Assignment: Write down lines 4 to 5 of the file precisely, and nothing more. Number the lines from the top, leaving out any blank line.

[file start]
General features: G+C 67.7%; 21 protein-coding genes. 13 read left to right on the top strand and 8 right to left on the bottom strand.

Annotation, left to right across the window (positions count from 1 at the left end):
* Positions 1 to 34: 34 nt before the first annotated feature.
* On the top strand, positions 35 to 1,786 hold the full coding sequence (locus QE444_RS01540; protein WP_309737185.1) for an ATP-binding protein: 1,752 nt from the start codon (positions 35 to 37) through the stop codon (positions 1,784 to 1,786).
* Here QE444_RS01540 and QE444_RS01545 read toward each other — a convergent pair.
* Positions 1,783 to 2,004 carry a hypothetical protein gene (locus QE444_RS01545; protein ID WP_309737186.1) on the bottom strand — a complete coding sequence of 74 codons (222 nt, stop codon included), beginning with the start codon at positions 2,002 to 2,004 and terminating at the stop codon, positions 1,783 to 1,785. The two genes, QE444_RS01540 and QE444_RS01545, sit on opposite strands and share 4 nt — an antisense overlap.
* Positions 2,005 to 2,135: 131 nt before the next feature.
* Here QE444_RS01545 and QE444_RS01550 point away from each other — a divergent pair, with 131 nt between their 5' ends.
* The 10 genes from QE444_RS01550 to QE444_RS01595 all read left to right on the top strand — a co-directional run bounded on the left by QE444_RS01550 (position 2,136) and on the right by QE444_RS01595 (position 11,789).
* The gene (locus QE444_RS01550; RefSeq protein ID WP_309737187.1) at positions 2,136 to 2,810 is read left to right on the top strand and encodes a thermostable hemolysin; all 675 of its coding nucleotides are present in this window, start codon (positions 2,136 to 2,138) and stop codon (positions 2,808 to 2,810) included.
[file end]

* On the top strand, positions 35 to 1,786 hold the full coding sequence (locus QE444_RS01540; protein WP_309737185.1) for an ATP-binding protein: 1,752 nt from the start codon (positions 35 to 37) through the stop codon (positions 1,784 to 1,786).
* Here QE444_RS01540 and QE444_RS01545 read toward each other — a convergent pair.